Room for Everyone

29 Apr

A City with Room for Everyone

“Everyone has the right to a standard of living adequate for the health and well-being of [her or] himself and of [her or] his family, including food, clothing, housing and medical care and necessary social services…” (Universal Declaration of Human Rights). On the highest level, I support a Housing First strategy as part of my commitment to affordable living because it is our collective responsibility as signatories of the Universal Declaration of Human Rights.

However, there are many other reasons that I support a strong affordable living strategy, including a Housing First approach. One of my primary volunteer and professional commitments over the last number of years has been in working with young people who are marginally housed, and with organizations that support those young people. My first hand experiences with people who experience homelessness or near homelessness has made it absolutely clear to me that the causes and consequences of homelessness are very serious, and rarely the fault of the person who is homeless. We absolutely have the ideas, the resources, and the hearts to address this issue. We need to go forWARD. 

Fredericton has already made some moves towards more affordable housing; you can read more about some policy changes that took place about 2 ½ years ago here. There is also some great information about affordable housing, and about the city’s committee on affordable housing here.

One of the ways we can go forWARD is to embrace a Housing First strategy, by asking our provincial and federal partners to support Housing First, and by facilitating more initiatives like the John Howard Society’s new supportive housing project. Data from the first year of operation of the John Howard Society’s 12-bed supportive, affordable housing unit indicates that when people who have been chronically homeless are housed, they require: 88% fewer police services; 96% fewer nights in emergency shelters; have 94% fewer interactions with the justice system, and need 50% fewer detox services. This can be coupled with increasing the number of outreach workers, and working to provide further support to the emergency shelters, which play a critical role in helping people move from high risk situations into housing.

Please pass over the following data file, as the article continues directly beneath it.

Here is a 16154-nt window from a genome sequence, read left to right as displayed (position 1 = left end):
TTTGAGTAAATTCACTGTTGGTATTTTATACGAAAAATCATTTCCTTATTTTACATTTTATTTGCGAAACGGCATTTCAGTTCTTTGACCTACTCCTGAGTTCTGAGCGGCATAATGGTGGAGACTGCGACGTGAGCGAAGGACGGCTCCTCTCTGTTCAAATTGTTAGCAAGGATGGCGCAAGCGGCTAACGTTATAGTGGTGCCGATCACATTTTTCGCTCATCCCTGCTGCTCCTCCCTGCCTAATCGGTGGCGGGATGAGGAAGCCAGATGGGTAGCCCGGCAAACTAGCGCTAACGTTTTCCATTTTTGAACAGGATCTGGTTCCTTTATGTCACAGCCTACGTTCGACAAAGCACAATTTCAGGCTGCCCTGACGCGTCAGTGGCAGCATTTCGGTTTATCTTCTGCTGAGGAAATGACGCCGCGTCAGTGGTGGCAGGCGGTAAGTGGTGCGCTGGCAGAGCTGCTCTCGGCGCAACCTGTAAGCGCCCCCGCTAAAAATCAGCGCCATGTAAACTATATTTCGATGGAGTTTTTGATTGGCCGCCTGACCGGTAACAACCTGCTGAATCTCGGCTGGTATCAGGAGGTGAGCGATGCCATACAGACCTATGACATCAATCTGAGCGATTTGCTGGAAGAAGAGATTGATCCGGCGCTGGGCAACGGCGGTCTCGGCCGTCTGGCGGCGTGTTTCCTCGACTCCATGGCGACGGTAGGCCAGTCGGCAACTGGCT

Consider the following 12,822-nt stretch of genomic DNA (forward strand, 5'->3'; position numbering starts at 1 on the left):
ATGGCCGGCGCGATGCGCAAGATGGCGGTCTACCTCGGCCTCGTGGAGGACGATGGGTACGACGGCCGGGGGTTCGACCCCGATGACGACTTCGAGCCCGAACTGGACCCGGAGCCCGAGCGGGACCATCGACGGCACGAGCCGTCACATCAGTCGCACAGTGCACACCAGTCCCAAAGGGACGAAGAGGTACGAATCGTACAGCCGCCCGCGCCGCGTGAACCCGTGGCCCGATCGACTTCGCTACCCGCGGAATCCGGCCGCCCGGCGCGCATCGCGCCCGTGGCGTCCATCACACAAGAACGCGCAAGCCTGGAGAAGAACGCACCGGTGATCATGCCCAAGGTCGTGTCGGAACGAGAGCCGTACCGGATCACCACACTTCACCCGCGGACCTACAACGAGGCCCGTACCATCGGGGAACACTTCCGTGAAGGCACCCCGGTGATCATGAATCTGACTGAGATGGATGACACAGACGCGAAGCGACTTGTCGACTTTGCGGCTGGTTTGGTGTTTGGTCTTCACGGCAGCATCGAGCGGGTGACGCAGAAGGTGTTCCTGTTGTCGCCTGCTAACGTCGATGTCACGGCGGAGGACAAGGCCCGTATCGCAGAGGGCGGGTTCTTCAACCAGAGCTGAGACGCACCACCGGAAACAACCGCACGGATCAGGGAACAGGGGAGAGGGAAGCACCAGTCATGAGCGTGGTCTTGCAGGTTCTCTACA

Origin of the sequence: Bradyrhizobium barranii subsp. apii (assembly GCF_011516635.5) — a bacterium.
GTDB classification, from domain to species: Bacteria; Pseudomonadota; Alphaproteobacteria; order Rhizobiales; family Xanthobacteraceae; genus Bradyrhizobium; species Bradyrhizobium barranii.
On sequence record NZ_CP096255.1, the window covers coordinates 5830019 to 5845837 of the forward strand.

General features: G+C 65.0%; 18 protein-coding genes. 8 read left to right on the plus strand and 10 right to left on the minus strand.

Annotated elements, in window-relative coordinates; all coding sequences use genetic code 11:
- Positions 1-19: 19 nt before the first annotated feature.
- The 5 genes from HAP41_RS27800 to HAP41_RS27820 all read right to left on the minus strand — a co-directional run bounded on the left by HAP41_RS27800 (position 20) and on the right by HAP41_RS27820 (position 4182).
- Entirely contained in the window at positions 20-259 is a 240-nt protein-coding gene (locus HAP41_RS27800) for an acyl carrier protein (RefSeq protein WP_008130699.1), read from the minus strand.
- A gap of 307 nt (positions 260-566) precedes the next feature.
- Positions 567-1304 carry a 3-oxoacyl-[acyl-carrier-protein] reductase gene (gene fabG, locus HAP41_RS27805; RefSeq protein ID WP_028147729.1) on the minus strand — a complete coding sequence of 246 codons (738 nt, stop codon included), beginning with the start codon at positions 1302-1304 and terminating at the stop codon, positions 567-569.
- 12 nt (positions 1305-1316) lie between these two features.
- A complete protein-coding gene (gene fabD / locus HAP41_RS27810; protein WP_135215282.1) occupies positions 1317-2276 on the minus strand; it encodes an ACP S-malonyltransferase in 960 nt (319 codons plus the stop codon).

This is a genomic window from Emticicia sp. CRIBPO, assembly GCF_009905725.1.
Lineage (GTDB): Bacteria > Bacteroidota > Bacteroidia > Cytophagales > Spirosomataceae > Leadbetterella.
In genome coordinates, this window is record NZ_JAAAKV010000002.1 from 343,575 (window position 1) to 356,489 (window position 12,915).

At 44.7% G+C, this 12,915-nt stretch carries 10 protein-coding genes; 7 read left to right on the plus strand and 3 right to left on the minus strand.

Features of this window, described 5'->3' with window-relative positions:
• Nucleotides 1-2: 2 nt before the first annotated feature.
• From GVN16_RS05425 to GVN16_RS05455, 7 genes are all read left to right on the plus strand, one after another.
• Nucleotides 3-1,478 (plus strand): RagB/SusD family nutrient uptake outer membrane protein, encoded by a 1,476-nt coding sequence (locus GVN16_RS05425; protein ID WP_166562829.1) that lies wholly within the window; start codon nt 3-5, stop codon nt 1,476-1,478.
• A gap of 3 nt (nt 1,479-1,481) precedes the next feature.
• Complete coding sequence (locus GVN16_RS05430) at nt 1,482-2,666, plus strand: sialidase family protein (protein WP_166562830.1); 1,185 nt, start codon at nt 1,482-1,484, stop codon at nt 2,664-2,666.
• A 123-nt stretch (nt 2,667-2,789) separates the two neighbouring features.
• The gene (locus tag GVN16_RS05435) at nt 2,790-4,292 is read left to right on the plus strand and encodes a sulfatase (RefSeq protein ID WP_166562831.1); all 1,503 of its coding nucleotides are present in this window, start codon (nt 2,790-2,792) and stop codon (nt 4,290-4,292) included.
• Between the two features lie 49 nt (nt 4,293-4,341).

Beyond issues of immediate homelessness, many people I speak to on doorsteps are worried about being able to remain downtown. Rents are rising, or property taxes are rising (more recently based on assessment value than on tax rate increases), or access to services that keep people in their homes are hard to come by.

We can move forWARD on these issues too. Promoting responsible and mixed-used urban development is part of the solution. Increasing the number of homes and businesses paying property taxes allows us to provide increased services, or to decrease individual tax burdens. Keeping people closer together helps us improve public transportation options, and decrease the infrastructure costs associated with urban sprawl. Involving people in a vision for a vibrant downtown core can help us answer questions about what we want new developments to look like, how we want them to incorporate green technology, and what we want to do inside them (e.g., shared office space for small and medium sized businesses and non-profit organizations, community meeting space, mixed-income housing).

For me, it is exciting to think about the possibilities for making our great city even better. I look forward to your thoughts. 



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